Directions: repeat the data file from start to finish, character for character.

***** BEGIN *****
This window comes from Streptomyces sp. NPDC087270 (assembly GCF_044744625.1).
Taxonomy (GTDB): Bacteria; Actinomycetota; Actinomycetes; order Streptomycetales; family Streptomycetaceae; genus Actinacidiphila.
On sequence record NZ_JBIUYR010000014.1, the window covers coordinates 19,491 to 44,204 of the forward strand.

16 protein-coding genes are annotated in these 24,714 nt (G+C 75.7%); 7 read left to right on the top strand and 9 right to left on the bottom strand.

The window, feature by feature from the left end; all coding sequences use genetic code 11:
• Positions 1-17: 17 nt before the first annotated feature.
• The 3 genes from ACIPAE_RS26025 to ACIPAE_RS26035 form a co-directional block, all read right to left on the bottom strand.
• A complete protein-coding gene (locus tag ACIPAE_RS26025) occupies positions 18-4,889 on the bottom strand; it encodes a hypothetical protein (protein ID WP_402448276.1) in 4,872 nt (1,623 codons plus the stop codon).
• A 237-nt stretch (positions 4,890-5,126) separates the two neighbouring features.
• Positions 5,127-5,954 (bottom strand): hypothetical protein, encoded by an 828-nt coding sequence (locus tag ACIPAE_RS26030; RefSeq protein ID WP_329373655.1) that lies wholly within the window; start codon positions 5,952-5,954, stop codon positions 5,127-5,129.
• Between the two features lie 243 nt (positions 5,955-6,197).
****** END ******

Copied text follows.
This window comes from Streptomyces sp. NPDC087270 (assembly GCF_044744625.1).
Taxonomy (GTDB): Bacteria; Actinomycetota; Actinomycetes; order Streptomycetales; family Streptomycetaceae; genus Actinacidiphila.
On sequence record NZ_JBIUYR010000014.1, the window covers coordinates 19,491 to 44,204 of the forward strand.

16 protein-coding genes are annotated in these 24,714 nt (G+C 75.7%); 7 read left to right on the top strand and 9 right to left on the bottom strand.

The window, feature by feature from the left end; all coding sequences use genetic code 11:
• Positions 1-17: 17 nt before the first annotated feature.
• The 3 genes from ACIPAE_RS26025 to ACIPAE_RS26035 form a co-directional block, all read right to left on the bottom strand.
• A complete protein-coding gene (locus tag ACIPAE_RS26025) occupies positions 18-4,889 on the bottom strand; it encodes a hypothetical protein (protein ID WP_402448276.1) in 4,872 nt (1,623 codons plus the stop codon).
• A 237-nt stretch (positions 4,890-5,126) separates the two neighbouring features.
• Positions 5,127-5,954 (bottom strand): hypothetical protein, encoded by an 828-nt coding sequence (locus tag ACIPAE_RS26030; RefSeq protein ID WP_329373655.1) that lies wholly within the window; start codon positions 5,952-5,954, stop codon positions 5,127-5,129.
• Between the two features lie 243 nt (positions 5,955-6,197).